Winner of the Hawaiʻi Book Publishers Association Ka Palapala Poʻokela Award for Excellence in Literature.
Writing entirely in hip-hop speak or what people in Hawaiʻi refer to as Pidgin, Lee A. Tonouchi takes the language largely associated with Hawaiʻi’s underprivileged youth and attempts to legitimize it in literature. His high-performance readings of his humorous fiction pieces have won Tonouchi a large underground following and the local media has given him the notorious nickname, “Da Pidgin Guerrilla” for his work in starting up his own Pidgin-centered literary magazine, Hybolics.
Tonouchi was named “Best New Face” in the field of literature by HONOLULU Magazine and the “It” writer by The Honolulu Advertiser, the state’s biggest daily. Spreading “Da Word” of Pidgin around, Tonouchi has even been able to win acceptance on the continent with publication credits in ZYZZYVA and The Asian Pacific American Journal, among others.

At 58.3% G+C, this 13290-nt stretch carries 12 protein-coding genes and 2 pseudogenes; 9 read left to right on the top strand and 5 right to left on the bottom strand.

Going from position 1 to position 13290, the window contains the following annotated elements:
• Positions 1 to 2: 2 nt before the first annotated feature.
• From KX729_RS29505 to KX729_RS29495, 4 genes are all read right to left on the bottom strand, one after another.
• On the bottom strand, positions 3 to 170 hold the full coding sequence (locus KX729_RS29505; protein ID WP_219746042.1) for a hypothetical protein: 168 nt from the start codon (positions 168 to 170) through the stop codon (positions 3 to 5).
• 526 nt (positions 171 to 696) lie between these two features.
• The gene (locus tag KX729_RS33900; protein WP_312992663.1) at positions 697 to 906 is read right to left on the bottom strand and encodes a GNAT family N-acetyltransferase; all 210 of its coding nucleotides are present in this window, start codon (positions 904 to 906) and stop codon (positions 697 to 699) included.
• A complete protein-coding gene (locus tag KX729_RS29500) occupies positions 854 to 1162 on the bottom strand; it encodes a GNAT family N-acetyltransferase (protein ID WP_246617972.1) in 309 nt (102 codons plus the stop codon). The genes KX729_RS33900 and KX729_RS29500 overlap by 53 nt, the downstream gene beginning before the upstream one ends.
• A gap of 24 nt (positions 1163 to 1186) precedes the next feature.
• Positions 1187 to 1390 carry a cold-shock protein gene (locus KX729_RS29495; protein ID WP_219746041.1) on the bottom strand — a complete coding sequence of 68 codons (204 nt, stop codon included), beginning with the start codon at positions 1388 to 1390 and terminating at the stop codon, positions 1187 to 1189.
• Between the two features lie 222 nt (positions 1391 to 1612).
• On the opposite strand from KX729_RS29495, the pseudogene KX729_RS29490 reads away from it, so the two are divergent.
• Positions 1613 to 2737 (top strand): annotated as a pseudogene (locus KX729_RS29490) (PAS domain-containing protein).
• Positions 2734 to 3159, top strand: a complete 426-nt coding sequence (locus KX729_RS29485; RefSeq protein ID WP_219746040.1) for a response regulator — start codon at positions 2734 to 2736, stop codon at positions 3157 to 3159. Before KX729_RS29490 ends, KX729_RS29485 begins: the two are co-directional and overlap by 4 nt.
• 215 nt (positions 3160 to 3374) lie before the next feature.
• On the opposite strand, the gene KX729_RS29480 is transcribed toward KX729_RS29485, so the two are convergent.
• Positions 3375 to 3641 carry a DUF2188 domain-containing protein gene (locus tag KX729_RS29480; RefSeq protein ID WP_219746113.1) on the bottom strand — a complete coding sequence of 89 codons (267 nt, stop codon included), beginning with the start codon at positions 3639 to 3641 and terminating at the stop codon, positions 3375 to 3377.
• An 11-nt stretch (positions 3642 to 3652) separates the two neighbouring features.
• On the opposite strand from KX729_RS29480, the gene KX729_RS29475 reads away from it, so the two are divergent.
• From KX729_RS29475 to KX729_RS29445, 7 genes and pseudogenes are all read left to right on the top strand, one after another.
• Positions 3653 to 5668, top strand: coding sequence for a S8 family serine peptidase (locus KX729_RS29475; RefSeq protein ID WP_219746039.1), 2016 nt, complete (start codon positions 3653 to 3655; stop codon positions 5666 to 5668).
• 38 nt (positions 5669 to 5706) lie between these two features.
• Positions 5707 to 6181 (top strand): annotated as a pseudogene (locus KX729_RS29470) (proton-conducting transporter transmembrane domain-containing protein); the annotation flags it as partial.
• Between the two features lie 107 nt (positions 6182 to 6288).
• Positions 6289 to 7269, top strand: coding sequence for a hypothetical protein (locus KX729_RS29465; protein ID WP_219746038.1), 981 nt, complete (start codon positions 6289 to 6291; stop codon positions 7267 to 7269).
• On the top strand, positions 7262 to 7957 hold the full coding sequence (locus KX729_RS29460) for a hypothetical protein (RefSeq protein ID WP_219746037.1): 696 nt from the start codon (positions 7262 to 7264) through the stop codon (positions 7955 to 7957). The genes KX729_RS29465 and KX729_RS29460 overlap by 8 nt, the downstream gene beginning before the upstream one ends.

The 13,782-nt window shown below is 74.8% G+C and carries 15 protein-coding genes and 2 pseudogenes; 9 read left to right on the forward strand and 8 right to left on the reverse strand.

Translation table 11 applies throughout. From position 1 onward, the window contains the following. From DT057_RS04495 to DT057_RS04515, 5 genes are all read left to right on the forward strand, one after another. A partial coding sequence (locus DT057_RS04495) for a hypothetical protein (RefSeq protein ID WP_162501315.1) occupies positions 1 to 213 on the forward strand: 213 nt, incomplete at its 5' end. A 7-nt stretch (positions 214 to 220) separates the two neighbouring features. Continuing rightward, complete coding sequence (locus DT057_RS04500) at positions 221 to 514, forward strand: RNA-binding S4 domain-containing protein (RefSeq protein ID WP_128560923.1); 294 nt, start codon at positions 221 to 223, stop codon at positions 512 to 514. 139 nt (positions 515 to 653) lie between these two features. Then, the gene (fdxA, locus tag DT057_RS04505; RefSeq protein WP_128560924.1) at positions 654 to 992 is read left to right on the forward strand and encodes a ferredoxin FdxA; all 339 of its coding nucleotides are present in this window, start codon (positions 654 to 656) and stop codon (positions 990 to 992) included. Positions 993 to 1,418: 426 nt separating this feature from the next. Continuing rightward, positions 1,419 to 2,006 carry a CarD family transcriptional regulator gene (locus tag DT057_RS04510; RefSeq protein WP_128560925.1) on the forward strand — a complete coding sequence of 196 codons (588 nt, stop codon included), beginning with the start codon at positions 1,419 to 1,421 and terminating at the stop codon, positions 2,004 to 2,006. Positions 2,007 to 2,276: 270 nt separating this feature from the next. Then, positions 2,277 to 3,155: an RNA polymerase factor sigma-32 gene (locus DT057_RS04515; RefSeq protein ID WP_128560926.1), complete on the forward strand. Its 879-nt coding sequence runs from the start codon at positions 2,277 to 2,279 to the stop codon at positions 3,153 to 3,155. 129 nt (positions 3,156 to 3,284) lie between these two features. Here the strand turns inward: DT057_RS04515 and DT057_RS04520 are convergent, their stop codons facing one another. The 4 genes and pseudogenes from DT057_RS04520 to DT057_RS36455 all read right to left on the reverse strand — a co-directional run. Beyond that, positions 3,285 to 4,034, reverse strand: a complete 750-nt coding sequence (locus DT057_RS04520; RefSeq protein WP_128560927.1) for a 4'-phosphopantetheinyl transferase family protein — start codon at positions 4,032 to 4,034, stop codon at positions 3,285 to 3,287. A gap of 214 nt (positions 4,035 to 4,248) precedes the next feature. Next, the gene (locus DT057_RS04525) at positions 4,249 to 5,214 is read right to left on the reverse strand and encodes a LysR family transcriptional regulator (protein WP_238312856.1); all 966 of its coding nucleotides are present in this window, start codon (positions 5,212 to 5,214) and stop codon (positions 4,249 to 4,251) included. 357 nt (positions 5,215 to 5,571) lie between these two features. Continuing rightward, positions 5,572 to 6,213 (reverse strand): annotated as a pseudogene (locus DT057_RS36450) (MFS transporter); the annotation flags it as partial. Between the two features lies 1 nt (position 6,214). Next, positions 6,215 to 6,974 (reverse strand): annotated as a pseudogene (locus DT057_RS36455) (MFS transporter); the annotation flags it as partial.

From HONOLULU Magazine’s 50 Essential Hawai‘i Books You Should Read in Your Lifetime:
“When Lee Tonouchi embraced the movement to stake pidgin’s claim on Hawai‘i literature—as well as to reclaim it from abuse at the hands of non-Island writers—he didn’t go in for half-measures. This 2001 story collection is virtuoso Tonouchi, dealing out comedy and heartbreak in lines that show off how pidgin can be simultaneously spare, recondite and wildly inventive.”
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—Pidgin pieces echo small kid time - Honolulu Star-Bulletin